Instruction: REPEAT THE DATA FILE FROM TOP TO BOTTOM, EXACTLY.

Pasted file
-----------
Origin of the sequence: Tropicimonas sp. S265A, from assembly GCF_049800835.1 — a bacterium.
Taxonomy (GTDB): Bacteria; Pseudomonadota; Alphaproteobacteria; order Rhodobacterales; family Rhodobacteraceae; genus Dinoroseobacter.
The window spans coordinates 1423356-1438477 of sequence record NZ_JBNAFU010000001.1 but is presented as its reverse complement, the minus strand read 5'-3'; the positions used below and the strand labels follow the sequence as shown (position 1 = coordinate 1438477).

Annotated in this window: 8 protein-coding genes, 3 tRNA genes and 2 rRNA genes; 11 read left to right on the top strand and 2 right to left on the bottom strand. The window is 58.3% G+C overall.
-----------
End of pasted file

Origin of the sequence: Tropicimonas sp. S265A, from assembly GCF_049800835.1 — a bacterium.
Taxonomy (GTDB): Bacteria; Pseudomonadota; Alphaproteobacteria; order Rhodobacterales; family Rhodobacteraceae; genus Dinoroseobacter.
The window spans coordinates 1423356-1438477 of sequence record NZ_JBNAFU010000001.1 but is presented as its reverse complement, the minus strand read 5'-3'; the positions used below and the strand labels follow the sequence as shown (position 1 = coordinate 1438477).

Annotated in this window: 8 protein-coding genes, 3 tRNA genes and 2 rRNA genes; 11 read left to right on the top strand and 2 right to left on the bottom strand. The window is 58.3% G+C overall.